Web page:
We know D.C. Get our free newsletter to stay in the know.
Jess Atkinson disclosed late last week that he’s leaving WUSA-9 after just two years as sports anchor. No reason was given for the departure. Atkinson has agreed to stick around until his replacement is found.
The search should be a short one. Chick Hernandez deserves the job—if he wants it.
“I’m not looking for work. Really,” says Hernandez, now in the last year of his contract with the cable channel Comcast Sportsnet. “But if a local station wants my services, well, I’m not going to not take that phone call.”
There is pressure on Channel 9 to do more than merely replace Atkinson: Viewers are still waiting for the station to land another Glenn Brenner. That’s an impossible task, of course. But Hernandez, an incurable ham, is the only guy in the market close to Brenner in on-air spirit and smarts. To wit: Comcast showed a highlight clip from a recent karate championship in which a man in a chair was attacked from behind; Hernandez, off the cuff, declared that the action looked like “a game of musical chairs gone horribly wrong.”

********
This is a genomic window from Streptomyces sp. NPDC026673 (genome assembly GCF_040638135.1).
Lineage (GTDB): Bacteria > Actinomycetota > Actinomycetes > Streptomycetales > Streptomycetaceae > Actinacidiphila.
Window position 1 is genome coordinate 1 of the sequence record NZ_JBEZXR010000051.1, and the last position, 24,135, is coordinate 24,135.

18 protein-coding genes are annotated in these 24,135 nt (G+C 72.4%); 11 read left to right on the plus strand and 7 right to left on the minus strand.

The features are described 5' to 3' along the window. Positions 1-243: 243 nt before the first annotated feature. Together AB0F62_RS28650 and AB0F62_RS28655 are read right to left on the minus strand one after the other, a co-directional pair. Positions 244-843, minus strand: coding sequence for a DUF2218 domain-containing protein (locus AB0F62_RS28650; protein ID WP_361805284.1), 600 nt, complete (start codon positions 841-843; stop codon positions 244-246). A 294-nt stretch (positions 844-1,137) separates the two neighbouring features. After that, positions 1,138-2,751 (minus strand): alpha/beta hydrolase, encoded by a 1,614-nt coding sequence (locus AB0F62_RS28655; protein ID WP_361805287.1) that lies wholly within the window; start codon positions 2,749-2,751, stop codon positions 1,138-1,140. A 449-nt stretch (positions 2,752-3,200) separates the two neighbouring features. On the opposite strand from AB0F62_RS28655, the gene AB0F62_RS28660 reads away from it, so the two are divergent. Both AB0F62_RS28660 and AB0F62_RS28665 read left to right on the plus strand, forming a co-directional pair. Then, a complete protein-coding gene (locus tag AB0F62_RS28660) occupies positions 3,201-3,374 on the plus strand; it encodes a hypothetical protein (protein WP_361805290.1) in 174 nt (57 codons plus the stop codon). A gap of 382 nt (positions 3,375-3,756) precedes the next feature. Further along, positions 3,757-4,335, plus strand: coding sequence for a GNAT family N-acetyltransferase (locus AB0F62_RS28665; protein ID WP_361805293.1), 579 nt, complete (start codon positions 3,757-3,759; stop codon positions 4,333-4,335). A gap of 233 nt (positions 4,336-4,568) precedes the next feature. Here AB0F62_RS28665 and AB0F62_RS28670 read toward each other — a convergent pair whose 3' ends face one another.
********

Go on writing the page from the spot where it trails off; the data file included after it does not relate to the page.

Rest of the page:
The Brenneresque approach to his profession isn’t entirely coincidental.
“My first exposure to this business was as an intern with Glenn Brenner,” says Hernandez. “Everybody in this town, including me, knows he was the best there was. I keep a picture of Glenn Brenner over my desk, and I look at it every day before work. I never go into work thinking I’m Mr. News. This is about entertainment.”
For the uninitiated: Brenner was the sportscaster at Channel 9 from 1977 until his death, in January 1992, shortly after being diagnosed with a brain tumor. He regarded sports with far less reverence than did his competitors, and he showed that his way was the right way by proving that cloistered nuns and caged elephants could pick NFL games better than the recognized “experts.” The ratings books backed him up, too, sweeps month after sweeps month. Locally, Brenner’s death led to the type of mourning usually reserved for royalty or rock stars. President George H.W. Bush said Brenner’s passing left him with “a painful emptiness.” Joe Gibbs dedicated the Redskins’ Super Bowl win over the Buffalo Bills to him.